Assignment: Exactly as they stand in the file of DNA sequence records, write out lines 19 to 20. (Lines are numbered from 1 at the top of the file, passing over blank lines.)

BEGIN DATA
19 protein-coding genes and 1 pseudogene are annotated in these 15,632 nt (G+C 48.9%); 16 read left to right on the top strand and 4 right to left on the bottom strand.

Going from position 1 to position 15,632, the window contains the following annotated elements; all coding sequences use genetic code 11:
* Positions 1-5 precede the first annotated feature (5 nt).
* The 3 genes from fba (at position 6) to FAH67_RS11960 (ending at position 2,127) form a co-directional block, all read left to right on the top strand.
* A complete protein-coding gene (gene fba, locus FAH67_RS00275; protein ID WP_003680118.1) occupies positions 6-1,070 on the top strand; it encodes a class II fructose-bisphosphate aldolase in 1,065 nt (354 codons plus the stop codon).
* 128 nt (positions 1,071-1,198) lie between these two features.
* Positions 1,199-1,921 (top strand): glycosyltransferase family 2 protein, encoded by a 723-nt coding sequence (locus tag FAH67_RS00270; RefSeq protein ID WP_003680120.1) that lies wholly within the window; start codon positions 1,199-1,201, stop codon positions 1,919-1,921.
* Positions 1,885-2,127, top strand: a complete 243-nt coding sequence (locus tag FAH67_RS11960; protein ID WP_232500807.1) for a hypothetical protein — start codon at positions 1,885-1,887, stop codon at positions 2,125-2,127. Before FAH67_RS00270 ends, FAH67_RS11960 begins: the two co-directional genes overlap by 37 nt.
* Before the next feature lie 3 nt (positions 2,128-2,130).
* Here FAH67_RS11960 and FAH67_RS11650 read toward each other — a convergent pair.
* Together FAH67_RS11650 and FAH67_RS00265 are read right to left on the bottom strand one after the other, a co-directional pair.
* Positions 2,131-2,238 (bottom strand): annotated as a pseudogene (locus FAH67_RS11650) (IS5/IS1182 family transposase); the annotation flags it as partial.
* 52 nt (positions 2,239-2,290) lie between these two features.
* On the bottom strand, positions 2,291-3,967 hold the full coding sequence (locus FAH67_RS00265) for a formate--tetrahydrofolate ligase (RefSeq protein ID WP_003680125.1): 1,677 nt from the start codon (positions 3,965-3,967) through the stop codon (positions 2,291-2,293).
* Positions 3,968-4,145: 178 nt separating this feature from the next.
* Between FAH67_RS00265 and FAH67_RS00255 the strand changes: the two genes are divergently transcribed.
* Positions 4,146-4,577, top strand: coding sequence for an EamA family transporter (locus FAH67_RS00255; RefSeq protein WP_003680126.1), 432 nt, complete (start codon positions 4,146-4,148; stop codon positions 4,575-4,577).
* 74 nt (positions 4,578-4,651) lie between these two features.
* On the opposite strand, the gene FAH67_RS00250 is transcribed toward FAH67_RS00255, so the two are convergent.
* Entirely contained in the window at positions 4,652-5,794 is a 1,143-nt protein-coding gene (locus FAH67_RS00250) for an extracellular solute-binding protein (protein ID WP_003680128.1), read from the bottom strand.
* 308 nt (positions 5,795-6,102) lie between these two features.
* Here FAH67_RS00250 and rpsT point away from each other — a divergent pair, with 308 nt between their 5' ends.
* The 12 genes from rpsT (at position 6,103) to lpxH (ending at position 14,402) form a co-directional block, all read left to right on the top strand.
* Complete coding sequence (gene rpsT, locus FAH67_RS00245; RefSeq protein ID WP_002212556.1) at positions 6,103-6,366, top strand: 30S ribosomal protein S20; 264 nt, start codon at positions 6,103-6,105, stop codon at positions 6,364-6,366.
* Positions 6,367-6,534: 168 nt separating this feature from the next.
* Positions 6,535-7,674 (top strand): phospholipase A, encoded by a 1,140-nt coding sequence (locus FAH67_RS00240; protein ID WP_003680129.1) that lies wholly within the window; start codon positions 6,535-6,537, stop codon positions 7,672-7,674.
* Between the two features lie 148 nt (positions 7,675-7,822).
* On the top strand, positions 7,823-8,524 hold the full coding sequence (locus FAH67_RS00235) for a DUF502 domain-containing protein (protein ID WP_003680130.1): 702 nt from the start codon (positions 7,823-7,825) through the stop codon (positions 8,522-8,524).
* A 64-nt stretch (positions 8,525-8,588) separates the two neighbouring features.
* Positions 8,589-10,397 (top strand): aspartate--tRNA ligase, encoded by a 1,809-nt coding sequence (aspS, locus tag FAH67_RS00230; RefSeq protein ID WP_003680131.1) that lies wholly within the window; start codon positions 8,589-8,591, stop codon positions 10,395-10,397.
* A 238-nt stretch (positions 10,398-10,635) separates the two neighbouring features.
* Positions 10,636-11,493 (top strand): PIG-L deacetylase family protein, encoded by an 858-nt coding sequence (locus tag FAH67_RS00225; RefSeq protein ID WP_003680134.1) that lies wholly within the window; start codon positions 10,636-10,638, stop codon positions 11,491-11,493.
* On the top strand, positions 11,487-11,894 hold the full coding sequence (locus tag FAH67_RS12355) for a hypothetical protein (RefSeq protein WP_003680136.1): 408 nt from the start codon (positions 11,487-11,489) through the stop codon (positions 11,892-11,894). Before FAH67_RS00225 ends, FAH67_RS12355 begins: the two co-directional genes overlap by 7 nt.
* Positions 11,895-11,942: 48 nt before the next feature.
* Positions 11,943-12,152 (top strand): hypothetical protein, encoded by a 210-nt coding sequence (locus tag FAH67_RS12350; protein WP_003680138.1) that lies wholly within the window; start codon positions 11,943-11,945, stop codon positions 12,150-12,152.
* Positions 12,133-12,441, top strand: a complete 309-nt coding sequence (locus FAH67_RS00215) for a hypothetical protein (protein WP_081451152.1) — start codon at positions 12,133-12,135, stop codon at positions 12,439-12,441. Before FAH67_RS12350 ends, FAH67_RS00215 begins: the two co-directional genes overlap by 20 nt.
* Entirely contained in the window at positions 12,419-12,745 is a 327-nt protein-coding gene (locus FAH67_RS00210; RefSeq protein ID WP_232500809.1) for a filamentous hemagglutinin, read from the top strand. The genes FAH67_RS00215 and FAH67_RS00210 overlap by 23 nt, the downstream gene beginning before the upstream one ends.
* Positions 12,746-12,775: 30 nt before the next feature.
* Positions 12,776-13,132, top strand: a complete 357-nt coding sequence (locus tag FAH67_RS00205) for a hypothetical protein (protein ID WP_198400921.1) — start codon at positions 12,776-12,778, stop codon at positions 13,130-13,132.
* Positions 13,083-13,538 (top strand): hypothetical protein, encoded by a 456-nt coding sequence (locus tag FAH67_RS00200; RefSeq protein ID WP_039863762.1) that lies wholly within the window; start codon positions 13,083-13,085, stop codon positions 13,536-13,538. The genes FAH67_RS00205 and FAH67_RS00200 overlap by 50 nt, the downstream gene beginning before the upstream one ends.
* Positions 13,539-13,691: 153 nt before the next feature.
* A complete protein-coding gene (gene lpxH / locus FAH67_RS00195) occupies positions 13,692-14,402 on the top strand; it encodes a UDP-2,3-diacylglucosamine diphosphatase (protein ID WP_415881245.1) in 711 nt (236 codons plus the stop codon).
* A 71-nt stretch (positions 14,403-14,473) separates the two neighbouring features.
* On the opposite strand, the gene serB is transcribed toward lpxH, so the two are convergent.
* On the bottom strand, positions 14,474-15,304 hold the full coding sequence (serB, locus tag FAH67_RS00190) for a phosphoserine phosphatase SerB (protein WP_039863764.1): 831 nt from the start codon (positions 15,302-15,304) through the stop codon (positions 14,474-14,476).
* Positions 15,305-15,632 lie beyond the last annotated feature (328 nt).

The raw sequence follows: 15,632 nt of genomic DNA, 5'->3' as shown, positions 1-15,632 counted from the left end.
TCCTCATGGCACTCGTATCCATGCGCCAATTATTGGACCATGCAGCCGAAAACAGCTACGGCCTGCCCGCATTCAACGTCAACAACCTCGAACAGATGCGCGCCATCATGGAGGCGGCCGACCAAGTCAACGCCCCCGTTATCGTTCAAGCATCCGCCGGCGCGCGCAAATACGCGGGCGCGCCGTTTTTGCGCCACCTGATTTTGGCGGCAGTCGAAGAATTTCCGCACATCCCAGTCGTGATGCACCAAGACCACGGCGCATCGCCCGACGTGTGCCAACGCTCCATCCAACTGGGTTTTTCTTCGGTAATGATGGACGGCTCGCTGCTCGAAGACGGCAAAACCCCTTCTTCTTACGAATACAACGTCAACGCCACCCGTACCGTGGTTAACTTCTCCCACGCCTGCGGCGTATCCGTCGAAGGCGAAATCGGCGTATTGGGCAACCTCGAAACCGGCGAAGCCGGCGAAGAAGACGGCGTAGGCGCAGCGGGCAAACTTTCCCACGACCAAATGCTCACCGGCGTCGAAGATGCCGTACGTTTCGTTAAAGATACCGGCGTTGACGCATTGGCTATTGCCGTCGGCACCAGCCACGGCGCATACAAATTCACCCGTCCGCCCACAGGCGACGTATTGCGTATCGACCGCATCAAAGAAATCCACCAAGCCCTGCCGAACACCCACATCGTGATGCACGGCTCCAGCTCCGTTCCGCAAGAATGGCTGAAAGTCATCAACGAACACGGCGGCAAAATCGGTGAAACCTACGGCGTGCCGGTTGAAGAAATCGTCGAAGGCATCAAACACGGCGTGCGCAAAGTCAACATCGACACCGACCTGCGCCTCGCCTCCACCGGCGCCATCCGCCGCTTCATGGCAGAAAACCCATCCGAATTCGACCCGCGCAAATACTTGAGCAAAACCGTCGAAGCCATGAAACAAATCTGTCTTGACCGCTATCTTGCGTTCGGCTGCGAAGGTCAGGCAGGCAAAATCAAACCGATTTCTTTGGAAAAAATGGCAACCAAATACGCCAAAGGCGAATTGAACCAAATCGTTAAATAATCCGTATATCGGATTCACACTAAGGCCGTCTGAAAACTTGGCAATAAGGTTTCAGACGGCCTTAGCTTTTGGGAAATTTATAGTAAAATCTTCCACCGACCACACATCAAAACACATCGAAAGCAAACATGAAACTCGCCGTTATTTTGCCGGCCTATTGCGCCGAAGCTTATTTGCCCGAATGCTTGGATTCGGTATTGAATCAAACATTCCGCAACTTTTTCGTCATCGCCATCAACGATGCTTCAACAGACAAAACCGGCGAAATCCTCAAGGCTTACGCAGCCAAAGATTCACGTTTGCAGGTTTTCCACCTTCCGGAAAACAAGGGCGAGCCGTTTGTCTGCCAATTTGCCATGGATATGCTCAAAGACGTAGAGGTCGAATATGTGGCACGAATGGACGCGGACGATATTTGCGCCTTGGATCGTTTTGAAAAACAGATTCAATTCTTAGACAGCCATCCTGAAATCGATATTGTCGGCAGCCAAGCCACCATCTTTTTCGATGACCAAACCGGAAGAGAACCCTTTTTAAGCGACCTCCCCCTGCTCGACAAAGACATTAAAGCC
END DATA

* On the opposite strand, the gene FAH67_RS00250 is transcribed toward FAH67_RS00255, so the two are convergent.
* Entirely contained in the window at positions 4,652-5,794 is a 1,143-nt protein-coding gene (locus FAH67_RS00250) for an extracellular solute-binding protein (protein ID WP_003680128.1), read from the bottom strand.